Mr. S. L. Phelps to Mr. Bayard.
Lima, April 4, 1885. (Received April 29.)
Sir: The Assembly having organized itself into two chambers, Senate and House, has found time after considerable debate to order a commission to be sent to Cáceres, and will itself appoint the members from its own body, calling upon him to surrender, conditioned upon a recognition of this Government, he being guaranteed that the constitution of 1860 shall be immediately proclaimed, and an election of a President and a Congress be ordered within a brief period. I have been asked to communicate the intelligence by cable to General Cáceres to-night, and to ascertain if he will receive the commission.
I have also just received an appeal from Americans and others at Huaraz, setting forth the deplorable condition of affairs there growing out of the imposition of burdens upon the Indians, who have risen en masse, possessed themselves of the department, and are sacking, pillaging, and assassinating. The Government force of 500 men is represented as unable to cope with the mob of infuriated men whose arms are largely clubs.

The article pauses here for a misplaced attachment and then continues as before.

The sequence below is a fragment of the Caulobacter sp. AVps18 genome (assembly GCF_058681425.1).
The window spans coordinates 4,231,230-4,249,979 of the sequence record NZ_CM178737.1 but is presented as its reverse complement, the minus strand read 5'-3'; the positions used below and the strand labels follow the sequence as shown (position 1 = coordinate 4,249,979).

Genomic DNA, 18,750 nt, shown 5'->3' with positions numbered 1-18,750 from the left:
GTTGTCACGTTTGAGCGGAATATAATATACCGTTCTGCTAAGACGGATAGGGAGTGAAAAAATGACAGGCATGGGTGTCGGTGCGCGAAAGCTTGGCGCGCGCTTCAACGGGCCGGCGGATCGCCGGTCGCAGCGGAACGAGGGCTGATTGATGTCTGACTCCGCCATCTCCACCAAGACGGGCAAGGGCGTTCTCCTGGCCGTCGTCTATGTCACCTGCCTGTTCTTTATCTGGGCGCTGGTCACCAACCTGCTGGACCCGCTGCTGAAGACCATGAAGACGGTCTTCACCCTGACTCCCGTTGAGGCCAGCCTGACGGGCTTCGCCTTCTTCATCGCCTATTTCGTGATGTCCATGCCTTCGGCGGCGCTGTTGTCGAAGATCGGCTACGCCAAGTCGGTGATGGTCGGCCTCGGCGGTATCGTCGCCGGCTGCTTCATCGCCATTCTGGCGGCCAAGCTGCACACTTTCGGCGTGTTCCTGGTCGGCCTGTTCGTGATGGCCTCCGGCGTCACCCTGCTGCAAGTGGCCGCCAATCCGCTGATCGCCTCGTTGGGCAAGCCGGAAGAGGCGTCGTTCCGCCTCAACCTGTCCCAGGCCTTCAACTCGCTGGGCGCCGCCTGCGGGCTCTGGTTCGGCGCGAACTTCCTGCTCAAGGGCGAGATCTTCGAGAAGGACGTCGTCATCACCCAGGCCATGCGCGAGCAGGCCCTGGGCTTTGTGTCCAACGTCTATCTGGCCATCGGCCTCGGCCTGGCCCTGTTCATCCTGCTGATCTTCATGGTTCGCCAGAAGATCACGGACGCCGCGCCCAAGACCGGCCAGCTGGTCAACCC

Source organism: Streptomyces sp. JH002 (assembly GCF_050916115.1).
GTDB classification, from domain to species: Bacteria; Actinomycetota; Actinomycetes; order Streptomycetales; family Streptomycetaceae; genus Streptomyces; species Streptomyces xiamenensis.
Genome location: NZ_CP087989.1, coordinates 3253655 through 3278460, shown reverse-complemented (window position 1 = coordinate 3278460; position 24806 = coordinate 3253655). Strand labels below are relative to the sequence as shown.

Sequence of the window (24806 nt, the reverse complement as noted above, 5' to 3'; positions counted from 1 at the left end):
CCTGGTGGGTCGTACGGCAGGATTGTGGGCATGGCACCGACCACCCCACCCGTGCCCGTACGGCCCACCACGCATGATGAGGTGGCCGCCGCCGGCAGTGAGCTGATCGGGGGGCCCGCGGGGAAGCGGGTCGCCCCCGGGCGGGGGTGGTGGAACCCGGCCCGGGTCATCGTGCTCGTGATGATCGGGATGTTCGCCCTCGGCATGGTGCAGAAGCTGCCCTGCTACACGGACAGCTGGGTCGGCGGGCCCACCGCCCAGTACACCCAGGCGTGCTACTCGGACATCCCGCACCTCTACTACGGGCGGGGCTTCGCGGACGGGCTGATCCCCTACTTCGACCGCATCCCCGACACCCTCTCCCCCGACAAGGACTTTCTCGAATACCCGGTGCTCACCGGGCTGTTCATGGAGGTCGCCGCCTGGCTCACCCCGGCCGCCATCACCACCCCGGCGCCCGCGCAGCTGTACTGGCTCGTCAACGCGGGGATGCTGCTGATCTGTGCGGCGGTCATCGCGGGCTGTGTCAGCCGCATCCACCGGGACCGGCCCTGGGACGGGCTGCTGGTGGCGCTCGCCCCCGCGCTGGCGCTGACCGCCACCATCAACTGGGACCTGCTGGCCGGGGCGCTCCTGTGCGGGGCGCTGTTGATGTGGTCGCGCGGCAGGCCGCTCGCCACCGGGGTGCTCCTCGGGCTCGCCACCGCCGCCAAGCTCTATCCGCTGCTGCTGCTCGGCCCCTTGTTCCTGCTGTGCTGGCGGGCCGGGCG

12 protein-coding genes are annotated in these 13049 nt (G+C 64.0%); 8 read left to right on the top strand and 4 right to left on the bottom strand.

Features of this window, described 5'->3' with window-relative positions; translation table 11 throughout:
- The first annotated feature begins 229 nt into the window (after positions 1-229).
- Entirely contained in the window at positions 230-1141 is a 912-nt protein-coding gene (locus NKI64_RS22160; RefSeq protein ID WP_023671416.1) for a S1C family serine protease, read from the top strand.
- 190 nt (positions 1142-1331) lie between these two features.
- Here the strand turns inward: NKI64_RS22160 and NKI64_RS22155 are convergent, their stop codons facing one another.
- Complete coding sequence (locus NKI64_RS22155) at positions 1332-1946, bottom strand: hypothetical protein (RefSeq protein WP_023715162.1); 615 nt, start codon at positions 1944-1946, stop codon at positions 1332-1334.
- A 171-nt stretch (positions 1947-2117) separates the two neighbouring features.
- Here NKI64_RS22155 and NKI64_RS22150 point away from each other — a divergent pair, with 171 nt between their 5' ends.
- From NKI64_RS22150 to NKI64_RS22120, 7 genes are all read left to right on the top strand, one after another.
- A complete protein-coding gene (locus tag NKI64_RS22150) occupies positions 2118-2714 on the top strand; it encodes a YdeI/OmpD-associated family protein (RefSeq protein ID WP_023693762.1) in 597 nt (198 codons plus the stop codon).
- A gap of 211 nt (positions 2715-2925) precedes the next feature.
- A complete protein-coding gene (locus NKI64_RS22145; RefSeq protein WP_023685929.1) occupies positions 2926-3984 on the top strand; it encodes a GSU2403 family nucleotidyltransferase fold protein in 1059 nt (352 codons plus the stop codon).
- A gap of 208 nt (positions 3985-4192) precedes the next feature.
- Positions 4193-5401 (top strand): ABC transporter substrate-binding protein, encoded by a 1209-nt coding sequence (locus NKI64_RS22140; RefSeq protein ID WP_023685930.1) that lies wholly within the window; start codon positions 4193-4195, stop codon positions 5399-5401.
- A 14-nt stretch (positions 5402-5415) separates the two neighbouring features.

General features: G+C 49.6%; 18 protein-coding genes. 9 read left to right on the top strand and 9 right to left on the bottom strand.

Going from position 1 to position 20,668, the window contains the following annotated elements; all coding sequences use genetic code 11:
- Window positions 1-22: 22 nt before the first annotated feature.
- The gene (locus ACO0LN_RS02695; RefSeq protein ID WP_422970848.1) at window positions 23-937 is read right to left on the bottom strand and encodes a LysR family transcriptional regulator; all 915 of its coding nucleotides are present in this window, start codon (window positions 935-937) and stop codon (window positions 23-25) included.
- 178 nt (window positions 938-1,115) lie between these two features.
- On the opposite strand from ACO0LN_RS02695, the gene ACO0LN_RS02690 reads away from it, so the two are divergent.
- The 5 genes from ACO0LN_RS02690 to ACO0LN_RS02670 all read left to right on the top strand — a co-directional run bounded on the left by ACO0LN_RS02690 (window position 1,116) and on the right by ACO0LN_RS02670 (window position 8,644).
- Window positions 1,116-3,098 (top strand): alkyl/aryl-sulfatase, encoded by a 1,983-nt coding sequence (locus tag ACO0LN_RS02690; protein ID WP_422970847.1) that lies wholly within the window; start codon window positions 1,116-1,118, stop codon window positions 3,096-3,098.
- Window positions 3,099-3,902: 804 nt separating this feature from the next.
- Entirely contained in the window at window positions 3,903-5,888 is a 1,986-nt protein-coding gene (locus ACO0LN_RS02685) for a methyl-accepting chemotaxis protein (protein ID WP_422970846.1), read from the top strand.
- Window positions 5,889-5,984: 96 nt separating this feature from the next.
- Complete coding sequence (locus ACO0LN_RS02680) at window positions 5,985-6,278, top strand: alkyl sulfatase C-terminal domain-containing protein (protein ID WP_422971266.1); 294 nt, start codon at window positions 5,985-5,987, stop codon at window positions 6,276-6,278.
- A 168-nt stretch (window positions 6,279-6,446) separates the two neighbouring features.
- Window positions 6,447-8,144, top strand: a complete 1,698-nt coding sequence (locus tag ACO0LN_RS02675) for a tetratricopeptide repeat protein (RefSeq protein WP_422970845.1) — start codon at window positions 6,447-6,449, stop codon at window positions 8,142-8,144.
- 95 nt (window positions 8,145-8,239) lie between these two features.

An American from Ayacucho tells me that when he left there, less than a month since, the Indians were giving much trouble to the Government force of 1,500 men under General Mas.
General Cáceres has 4,000 men in the departments of Arequipa, Puno, and Cuzco, and is apparently awaiting the coming of the dry season, or possibly the action of the Lima Government in respect to elections.
I am rather pleased to be able to state that it is reported that Colonel Puga, one of the notorious northern chiefs, has been shot in a vendetta fight.
Paper money is now ruling at about 5 per cent, of its par value, and business is paralyzed.
I have, &c.,